Insights
VUS – the most maligned result in genetic testing
Jan 31, 2019

Variants of uncertain significance (VUS) are an aspect of genetic testing that is often seen as a challenge. How do I explain this result to my patient? Does this result change how I manage a patient? Senior geneticist Jennifer Schleit describes why variants are classified as a VUS and what can be done to advance reclassification.

What if it’s a VUS?

The classification of genetic variants, based on the ACMG guidelines, is usually a five-tiered scheme which describes the quantity and quality of evidence needed to classify the variant as pathogenic, likely pathogenic, a variant of uncertain significance (VUS), likely benign, or benign. If the classification of the variant is as a VUS, it means that, at the time of interpretation, there was not sufficient evidence to determine if the variant is related to disease or not.

a VUS should not be used in clinical decision-making. If a patient is identified to have a VUS, all clinical decisions should be based on personal and family history and not on the presence of the VUS.

“It might be that the variant in question is rare, but has not been identified in affected individuals. Or the identified variant may be a different mechanism than is known for that gene. For example, a deletion in genes where only gain of function has been reported. Therefore, we cannot be sure if the variant in question has any clinical significance”, Schleit says.

If the variant has been reported in individuals who are affected with disease, but the variant is also seen in a large number of healthy control individuals, it is often difficult to determine whether this represents reduced penetrance of the variant or if the variant is a common benign variant that has been identified in clinical genetic testing and is being falsely attributed to a phenotype.

“According to the ACMG guidelines, a VUS should not be used in clinical decision-making. If a patient is identified to have a VUS, all clinical decisions should be based on personal and family history and not on the presence of the VUS”, Schleit underlines.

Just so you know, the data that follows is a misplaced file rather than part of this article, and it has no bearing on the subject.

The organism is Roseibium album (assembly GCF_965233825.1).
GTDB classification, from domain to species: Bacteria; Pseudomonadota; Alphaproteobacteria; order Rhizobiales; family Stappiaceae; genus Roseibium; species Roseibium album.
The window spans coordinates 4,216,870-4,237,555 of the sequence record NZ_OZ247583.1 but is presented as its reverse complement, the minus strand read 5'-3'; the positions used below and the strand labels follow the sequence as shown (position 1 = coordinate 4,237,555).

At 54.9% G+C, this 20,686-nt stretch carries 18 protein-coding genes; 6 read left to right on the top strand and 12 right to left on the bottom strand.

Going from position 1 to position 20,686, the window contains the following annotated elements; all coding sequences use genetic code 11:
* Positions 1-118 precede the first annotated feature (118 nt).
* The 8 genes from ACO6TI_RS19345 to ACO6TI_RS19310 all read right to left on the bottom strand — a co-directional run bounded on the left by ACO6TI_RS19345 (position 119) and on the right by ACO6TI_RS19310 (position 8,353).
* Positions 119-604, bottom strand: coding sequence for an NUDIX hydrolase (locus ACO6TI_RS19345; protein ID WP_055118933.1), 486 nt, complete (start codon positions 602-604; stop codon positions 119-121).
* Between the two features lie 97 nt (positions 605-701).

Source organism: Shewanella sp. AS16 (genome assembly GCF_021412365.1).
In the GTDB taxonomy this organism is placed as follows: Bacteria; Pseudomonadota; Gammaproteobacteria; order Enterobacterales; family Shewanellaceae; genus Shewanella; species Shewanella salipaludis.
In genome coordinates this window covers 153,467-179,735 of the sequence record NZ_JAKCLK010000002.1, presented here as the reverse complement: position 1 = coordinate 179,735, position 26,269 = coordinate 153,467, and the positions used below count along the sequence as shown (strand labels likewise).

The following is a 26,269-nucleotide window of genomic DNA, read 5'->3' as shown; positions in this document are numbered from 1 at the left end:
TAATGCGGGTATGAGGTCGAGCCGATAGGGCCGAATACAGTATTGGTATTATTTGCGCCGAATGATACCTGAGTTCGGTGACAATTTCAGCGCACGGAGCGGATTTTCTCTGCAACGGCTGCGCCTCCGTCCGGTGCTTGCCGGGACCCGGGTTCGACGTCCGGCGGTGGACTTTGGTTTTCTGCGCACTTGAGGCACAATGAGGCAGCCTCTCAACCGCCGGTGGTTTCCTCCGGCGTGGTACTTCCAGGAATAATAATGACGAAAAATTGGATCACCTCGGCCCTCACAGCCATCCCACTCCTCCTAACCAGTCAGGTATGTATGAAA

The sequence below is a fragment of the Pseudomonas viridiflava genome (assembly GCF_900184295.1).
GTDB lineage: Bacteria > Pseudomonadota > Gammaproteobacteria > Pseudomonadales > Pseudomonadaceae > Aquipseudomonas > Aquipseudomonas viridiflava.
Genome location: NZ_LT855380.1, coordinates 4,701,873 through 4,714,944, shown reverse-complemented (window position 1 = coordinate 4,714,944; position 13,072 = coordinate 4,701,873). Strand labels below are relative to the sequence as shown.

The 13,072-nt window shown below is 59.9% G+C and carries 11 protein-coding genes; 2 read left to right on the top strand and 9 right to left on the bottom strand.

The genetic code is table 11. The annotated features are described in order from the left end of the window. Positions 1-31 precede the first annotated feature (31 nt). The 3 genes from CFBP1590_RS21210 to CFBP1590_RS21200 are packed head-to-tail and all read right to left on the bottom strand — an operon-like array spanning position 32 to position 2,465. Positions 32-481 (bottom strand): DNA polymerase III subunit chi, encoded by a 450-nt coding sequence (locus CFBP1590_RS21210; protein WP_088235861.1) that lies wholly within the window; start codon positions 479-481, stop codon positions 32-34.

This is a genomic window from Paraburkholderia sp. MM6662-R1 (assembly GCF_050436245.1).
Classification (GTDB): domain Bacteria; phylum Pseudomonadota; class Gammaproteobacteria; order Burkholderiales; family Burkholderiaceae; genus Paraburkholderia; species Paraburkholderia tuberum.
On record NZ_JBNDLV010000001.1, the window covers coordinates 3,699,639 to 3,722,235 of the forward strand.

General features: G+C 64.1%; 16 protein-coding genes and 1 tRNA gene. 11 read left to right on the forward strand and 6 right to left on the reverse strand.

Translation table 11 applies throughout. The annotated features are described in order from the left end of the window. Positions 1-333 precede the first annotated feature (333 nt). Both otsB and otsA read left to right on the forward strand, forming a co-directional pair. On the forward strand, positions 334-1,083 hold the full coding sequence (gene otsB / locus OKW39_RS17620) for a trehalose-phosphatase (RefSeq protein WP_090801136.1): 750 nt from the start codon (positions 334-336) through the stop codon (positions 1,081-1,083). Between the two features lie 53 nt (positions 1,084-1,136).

Schleit further emphasizes that ACMG does recommend pursuing follow-up testing to generate additional evidence that may allow for reclassification of these variants.

“We may not understand the clinical significance of a variant right now, but there is a very real possibility that variant is the explanation for the patient.”

What can I do to help with reclassification?

Over time, as more evidence becomes available, variants can be reclassified.

“Patients with a similar phenotype may be identified with that same variant. This would be additional evidence that could then be used to support the reclassification”, Schleit.

In addition, family segregation studies may provide evidence to support reclassification.

“Also, sequencing of normal cohorts from previously untested ethnic or geographic populations, completing functional studies or additional variants of the same type are discovered can all support reclassification”, Schleit lists.

Schleit says that reclassification is a collaborative process between the laboratory and the clinician.

“To begin with, clinical information about the patient, including detailed phenotype information and the relevant family medical history, is very important to clinical interpretation”, Schleit says.